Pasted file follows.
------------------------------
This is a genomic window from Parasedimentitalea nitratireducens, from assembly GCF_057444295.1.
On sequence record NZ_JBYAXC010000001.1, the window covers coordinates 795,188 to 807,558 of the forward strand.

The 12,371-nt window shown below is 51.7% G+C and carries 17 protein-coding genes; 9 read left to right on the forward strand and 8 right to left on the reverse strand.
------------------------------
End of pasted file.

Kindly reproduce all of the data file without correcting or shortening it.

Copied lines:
This is a genomic window from Parasedimentitalea nitratireducens, from assembly GCF_057444295.1.
On sequence record NZ_JBYAXC010000001.1, the window covers coordinates 795,188 to 807,558 of the forward strand.

The 12,371-nt window shown below is 51.7% G+C and carries 17 protein-coding genes; 9 read left to right on the forward strand and 8 right to left on the reverse strand.